Who is in Fault in an Auto Accident Caused by a Sudden Medical Emergency?
The majority of accidents that occur in the US are caused by a motorist’s negligence. When this type of situation occurs, determining who is at fault is actually pretty easy. However, what happens if someone has a seizure, heart attack or suffers some other type of medical emergency while they are driving, resulting in them losing control of the vehicle and crashing into someone?
The question is, will the person who suffered the unexpected medical emergency be considered liable? The answer is dependent on the situation. It is best to retain the services of a Marion medical malpractice attorney to find out for sure.
Defending a Sudden Medical Emergency Accident
If you have been accused of causing a personal injury to another drive, then you may use the defense of an unexpected medical emergency if the situation occurred right before the accident. In some cases, the defense can absolve the driver of liability for the accident. However, they must meet certain criteria to avoid being held liable. The defendant and their Marion medical malpractice attorney must prove:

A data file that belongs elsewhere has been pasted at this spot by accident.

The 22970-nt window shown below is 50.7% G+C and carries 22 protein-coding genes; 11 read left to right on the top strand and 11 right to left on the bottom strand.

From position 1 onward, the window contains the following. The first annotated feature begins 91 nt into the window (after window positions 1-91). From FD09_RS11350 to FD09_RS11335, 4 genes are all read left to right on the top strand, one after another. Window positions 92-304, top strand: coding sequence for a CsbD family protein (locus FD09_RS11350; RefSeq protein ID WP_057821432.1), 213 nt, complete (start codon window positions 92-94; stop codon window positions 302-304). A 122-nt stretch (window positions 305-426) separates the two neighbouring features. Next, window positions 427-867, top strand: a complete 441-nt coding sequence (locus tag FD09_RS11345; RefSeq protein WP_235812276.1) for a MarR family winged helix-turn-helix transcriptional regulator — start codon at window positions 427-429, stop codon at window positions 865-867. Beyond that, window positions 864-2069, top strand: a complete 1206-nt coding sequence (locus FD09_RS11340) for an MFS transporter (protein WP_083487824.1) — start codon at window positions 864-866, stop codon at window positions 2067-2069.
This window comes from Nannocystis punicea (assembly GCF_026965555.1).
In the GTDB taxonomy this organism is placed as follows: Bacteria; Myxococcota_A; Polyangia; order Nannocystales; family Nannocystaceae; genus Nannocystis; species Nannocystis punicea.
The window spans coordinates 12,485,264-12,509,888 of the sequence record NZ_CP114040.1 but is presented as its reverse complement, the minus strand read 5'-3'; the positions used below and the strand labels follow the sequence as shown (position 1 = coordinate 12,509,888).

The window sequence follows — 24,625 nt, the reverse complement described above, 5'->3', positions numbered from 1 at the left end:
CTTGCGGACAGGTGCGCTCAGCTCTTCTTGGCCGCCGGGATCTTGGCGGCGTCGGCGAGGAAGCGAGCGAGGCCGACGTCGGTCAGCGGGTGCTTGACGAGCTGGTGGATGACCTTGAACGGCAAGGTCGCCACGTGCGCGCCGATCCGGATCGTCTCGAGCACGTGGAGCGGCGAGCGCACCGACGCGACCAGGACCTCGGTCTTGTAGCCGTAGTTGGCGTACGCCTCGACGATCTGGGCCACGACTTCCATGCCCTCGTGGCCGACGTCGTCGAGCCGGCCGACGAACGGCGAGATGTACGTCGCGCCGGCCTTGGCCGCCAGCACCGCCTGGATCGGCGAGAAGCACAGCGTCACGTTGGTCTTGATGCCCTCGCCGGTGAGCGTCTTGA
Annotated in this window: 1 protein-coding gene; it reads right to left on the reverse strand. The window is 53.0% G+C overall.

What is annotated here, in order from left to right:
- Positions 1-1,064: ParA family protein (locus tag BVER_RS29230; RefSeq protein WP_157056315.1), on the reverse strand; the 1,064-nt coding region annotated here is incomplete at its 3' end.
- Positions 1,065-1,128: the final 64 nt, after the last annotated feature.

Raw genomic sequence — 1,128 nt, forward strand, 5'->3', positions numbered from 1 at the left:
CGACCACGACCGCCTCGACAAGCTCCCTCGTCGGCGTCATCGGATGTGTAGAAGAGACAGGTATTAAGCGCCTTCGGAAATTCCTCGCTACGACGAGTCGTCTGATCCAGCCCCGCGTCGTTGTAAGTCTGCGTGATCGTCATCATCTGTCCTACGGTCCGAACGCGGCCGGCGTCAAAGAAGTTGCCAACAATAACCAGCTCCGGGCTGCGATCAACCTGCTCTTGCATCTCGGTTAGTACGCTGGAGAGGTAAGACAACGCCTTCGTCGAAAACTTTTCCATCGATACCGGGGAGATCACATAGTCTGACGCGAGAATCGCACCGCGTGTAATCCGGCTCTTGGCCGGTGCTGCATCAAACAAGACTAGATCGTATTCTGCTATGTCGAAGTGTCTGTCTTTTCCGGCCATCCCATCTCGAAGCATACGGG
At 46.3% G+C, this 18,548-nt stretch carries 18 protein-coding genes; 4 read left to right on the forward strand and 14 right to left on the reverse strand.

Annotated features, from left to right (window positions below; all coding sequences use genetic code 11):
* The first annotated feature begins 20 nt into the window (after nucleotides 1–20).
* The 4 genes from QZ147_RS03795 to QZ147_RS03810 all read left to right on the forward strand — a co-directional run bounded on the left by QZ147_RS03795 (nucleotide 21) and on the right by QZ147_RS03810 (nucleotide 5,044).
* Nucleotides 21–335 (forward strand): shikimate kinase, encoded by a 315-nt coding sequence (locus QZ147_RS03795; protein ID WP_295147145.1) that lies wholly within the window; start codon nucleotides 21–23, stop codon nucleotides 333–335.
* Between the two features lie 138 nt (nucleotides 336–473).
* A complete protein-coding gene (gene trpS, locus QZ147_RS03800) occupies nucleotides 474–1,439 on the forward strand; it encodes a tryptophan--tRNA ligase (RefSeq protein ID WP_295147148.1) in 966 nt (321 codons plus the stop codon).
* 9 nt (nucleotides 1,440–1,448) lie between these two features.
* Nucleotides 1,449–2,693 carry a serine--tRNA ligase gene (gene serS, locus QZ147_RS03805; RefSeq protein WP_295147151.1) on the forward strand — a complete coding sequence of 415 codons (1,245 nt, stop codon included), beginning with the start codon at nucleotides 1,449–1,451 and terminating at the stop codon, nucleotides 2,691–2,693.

- That they lost consciousness before the crash occurred
- That the medical situation was unpredictable and resulted in them losing consciousness
- They were unable to control the vehicle due to the medical emergency
What is Considered a Medical Emergency?
There are several situations that are considered to be medical emergencies including drops in blood pressure, strokes, seizures, mental delusions, heart attacks, fainting, diabetic episodes and a bad reaction to certain types of medications.
If you have been involved in an accident after a sudden medical emergency, then it is a good idea to enlist the services of a Marion medical malpractice attorney. They can help defend your case and protect your rights.
Learn more about hiring an attorney by visiting the Tom Riley Law Firm website.